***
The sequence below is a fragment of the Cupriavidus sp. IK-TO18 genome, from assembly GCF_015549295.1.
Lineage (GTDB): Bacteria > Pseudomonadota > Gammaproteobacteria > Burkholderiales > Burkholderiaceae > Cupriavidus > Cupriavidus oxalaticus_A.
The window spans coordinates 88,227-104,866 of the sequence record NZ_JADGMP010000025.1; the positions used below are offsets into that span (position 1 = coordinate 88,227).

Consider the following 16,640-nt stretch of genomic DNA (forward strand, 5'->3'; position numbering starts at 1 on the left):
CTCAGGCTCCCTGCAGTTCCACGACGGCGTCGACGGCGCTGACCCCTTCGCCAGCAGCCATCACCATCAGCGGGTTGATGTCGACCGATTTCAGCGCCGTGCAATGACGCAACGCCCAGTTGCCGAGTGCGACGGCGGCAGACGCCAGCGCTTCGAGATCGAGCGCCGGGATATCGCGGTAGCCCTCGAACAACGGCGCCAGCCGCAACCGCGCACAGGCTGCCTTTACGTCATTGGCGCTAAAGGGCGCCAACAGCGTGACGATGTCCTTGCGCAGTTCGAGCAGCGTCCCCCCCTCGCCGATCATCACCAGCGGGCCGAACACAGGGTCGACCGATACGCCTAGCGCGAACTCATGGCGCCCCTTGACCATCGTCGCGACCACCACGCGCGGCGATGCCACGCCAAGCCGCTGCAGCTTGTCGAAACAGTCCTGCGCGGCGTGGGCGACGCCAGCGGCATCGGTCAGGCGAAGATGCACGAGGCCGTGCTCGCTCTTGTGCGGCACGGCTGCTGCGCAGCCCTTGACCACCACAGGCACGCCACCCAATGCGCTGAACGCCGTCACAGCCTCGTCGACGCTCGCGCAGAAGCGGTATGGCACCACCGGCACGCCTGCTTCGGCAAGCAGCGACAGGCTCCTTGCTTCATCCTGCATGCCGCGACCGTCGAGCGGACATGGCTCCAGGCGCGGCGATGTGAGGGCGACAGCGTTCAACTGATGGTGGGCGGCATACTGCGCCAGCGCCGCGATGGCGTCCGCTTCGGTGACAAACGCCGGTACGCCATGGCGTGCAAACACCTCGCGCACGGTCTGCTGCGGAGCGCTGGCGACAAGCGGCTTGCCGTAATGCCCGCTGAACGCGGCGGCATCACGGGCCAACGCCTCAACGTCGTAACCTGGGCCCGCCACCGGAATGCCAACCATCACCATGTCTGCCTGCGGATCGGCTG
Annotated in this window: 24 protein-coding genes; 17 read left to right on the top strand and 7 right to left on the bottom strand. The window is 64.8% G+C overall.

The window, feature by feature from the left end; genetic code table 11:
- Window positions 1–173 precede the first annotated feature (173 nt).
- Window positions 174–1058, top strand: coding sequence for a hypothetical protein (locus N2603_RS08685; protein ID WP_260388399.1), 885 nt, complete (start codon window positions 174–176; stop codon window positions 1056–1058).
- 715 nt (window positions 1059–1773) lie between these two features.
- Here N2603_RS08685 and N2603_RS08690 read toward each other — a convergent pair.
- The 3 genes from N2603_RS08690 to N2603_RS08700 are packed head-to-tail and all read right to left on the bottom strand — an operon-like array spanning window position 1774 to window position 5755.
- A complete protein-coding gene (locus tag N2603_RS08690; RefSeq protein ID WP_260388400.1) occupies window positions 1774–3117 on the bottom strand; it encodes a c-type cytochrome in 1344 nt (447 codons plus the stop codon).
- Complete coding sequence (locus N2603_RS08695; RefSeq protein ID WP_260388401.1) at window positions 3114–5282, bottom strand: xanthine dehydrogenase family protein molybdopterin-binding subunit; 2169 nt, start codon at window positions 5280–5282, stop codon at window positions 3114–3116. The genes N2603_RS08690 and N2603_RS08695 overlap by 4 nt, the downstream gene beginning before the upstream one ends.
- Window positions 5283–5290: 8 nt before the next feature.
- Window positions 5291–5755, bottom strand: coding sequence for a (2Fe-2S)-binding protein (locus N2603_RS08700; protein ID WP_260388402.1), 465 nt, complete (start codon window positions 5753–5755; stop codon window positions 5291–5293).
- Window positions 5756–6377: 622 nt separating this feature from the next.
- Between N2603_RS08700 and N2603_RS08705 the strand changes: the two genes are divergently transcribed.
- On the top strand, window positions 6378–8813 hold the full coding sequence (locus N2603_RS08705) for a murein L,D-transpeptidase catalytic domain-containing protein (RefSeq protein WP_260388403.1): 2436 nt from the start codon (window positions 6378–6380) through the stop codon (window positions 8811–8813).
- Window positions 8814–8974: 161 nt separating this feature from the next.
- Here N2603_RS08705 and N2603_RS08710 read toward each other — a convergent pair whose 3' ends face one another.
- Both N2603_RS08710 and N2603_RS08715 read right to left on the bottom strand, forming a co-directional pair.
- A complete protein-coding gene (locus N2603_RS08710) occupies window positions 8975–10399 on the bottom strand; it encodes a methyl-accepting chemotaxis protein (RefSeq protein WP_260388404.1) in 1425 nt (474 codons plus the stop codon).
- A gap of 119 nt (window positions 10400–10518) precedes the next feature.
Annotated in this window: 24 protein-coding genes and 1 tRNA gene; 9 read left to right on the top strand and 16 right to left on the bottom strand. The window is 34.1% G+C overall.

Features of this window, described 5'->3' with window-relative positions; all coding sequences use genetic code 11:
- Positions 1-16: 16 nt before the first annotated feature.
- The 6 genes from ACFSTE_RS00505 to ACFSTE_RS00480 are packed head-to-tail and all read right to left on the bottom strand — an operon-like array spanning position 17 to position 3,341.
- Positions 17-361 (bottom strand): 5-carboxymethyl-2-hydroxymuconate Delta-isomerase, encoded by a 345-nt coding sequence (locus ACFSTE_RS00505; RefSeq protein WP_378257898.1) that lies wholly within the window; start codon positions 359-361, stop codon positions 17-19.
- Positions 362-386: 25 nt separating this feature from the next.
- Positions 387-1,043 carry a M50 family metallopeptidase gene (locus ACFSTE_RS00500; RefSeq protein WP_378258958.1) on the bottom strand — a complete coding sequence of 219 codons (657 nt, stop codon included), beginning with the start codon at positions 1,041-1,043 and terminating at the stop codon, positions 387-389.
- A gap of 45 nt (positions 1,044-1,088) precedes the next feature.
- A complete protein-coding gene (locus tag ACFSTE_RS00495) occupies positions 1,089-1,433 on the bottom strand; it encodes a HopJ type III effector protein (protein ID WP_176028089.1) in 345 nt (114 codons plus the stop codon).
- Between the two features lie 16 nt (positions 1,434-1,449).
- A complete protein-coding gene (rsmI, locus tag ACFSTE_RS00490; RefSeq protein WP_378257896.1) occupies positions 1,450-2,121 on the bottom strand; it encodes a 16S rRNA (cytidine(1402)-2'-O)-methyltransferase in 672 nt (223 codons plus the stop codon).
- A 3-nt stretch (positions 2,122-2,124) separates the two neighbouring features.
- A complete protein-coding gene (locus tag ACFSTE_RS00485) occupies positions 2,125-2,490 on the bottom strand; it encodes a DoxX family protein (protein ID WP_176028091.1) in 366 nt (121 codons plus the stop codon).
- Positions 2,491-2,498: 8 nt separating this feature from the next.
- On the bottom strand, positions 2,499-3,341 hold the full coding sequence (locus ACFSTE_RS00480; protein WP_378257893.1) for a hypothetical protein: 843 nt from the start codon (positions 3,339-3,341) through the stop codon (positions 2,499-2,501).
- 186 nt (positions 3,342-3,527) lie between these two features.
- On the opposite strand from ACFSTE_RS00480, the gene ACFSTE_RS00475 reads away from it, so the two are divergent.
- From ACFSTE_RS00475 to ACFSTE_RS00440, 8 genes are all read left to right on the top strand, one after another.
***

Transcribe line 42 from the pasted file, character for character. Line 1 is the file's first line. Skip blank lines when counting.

- From ACFSTE_RS00475 to ACFSTE_RS00440, 8 genes are all read left to right on the top strand, one after another.